The Navy said that only 20 hand grenades have been stolen, with all but two recovered. When the AP produced military investigative records showing an additional 24 grenades had been reported missing from a ship’s armory in 2012, Navy spokesman Lt. Lewis Aldridge said the case was “beyond the 2-year local records retention requirement.” Aldridge added: “We are committed to transparency and following proper procedures and take accountability of explosives seriously.”

Not all missing explosives need to be reported all the way up the military’s bureaucracy. These reporting gaps mean official loss and theft numbers collected by the Office of the Secretary of Defense undercount the problem’s full extent. For example, the services don’t have to tell the Pentagon about losses or thefts of less than 10 pounds of C4, although each branch can have more stringent internal regulations.

“The numbers are exceedingly small for loss of explosives,” chief Pentagon spokesman John Kirby told AP in June.

The AP also unearthed dozens of explosives investigations by the Naval Criminal Investigative Service, Army Criminal Investigation Command and Defense Criminal Investigative Service. In the majority of these 63 cases, the military didn’t realize any explosives were gone until someone recovered them where they shouldn’t be.

That’s what happened in 2018, when a former Marine’s father tipped off investigators about his son’s Colorado home. Authorities discovered four blocks of C4 stuffed into the son’s boots and, in his hoodie pocket, cord to detonate them. They also found eight 40 mm armor-piercing grenades, court records show.

The items came from Naval Submarine Base Kings Bay in Georgia. The former Marine had been part of a security force guarding the nuclear-powered fleet there.

At Kings Bay, while one Marine altered paperwork to make it appear explosives had been used, others took them away after burying them near a “shoot house” on base, the records show.

That case spawned a parallel investigation into further explosive thefts from Kings Bay. According to the investigative file, 50 pounds of plastic explosives were stolen. In trained hands, much less C4 than that would be deadly if detonated close to people, and could destroy vehicles or damage bridges or buildings, military and civilian explosive experts said.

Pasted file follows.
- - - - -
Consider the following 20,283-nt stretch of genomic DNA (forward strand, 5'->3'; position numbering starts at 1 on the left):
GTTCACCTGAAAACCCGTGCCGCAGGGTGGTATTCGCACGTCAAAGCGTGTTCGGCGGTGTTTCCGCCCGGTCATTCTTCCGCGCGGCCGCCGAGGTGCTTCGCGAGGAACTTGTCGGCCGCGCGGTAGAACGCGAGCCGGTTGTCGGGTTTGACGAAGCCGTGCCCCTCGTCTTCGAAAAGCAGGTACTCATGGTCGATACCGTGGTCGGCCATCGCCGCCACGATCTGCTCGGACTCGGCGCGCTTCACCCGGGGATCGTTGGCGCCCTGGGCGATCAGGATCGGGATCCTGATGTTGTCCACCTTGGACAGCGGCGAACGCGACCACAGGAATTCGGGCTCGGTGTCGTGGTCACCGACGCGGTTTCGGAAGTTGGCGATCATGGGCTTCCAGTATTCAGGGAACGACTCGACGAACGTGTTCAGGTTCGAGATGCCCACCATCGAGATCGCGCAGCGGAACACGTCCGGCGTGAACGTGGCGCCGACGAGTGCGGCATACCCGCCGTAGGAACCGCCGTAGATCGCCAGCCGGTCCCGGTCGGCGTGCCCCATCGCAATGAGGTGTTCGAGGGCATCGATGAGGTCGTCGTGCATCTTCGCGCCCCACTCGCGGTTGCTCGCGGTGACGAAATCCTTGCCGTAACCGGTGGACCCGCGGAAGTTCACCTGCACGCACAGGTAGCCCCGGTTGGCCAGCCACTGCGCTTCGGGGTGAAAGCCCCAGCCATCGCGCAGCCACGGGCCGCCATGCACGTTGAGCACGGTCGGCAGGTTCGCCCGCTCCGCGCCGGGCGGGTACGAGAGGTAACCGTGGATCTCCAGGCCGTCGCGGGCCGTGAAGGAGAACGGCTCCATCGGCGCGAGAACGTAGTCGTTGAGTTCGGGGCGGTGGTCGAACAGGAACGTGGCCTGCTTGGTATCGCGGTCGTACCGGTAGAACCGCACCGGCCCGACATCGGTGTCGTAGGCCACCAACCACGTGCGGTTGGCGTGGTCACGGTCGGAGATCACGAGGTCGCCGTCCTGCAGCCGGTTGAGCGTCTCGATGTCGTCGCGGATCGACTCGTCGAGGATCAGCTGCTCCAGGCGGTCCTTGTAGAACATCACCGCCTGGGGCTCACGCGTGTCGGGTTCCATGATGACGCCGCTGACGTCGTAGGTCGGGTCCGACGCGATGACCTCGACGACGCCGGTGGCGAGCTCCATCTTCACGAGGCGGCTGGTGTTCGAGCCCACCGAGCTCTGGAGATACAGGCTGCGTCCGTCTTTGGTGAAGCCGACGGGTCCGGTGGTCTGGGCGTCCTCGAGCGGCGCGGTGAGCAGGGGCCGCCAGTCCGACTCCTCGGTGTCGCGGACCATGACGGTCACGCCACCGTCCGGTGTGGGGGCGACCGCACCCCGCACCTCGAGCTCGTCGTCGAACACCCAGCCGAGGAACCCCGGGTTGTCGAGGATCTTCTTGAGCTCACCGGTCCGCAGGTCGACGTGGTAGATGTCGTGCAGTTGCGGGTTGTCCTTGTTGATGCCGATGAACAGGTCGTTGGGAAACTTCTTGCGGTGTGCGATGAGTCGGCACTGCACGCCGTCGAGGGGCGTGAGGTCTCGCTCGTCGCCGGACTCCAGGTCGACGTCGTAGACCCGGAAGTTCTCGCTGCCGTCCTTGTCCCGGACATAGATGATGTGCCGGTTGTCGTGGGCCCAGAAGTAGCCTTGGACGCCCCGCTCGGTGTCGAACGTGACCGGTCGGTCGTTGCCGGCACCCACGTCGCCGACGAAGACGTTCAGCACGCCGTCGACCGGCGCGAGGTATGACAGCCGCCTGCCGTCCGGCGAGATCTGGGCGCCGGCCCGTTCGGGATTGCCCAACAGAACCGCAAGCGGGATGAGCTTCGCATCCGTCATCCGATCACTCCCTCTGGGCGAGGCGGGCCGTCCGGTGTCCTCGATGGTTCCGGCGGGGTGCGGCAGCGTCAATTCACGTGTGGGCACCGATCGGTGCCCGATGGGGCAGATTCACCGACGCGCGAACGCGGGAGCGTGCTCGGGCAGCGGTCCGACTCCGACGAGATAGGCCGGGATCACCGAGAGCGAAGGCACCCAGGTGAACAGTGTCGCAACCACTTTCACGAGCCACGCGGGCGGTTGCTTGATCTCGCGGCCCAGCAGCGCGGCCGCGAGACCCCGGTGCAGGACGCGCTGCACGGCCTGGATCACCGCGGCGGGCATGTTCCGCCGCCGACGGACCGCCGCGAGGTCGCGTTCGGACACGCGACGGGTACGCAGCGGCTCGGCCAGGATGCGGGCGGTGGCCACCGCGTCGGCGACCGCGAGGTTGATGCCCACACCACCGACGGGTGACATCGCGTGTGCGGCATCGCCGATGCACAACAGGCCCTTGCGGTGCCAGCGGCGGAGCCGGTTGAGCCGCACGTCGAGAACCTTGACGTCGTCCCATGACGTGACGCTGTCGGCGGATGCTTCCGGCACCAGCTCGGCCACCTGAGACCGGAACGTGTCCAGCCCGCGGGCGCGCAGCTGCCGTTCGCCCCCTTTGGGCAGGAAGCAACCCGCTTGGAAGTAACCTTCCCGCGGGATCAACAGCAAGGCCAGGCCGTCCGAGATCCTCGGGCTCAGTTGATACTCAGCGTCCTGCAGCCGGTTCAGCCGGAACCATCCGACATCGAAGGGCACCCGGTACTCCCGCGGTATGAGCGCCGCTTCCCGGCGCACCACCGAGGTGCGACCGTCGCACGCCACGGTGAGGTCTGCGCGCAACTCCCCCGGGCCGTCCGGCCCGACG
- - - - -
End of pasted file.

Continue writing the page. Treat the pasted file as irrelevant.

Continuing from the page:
In all, six people pleaded guilty.

Former military members who take explosives don’t always face punishment.

In 2016, a Pennsylvania man who had retired from the Marines as a lieutenant colonel two decades before was found with 10 pounds of C4, detonating cord and blasting caps, in his home. A federal prosecutor declined the case, citing the statute of limitations and the apparent lack of criminal intent.

In Florida, a former Army Special Forces soldier was acquitted by a civilian jury of taking boxes of TNT, grenades and dynamite. He testified that his supervising officer allowed him to take the explosives from Fort Bragg, North Carolina — a claim the supervisor denied.

The Army didn’t know the explosives had been missing for years. At trial, an Army expert suggested a faked form said they had been exploded.

The story of the recovery of Camp Lejeune’s purloined explosives begins with teenagers breaking into a vacant house.

On a shelf in a bedroom closet, they found a black backpack, and inside was an ammunition can that contained a cornucopia of munitions. Five feet of detasheet, a thin, malleable explosive that comes in rolls like wrapping paper. Fuse cord. Blasting caps. Parts of a land mine.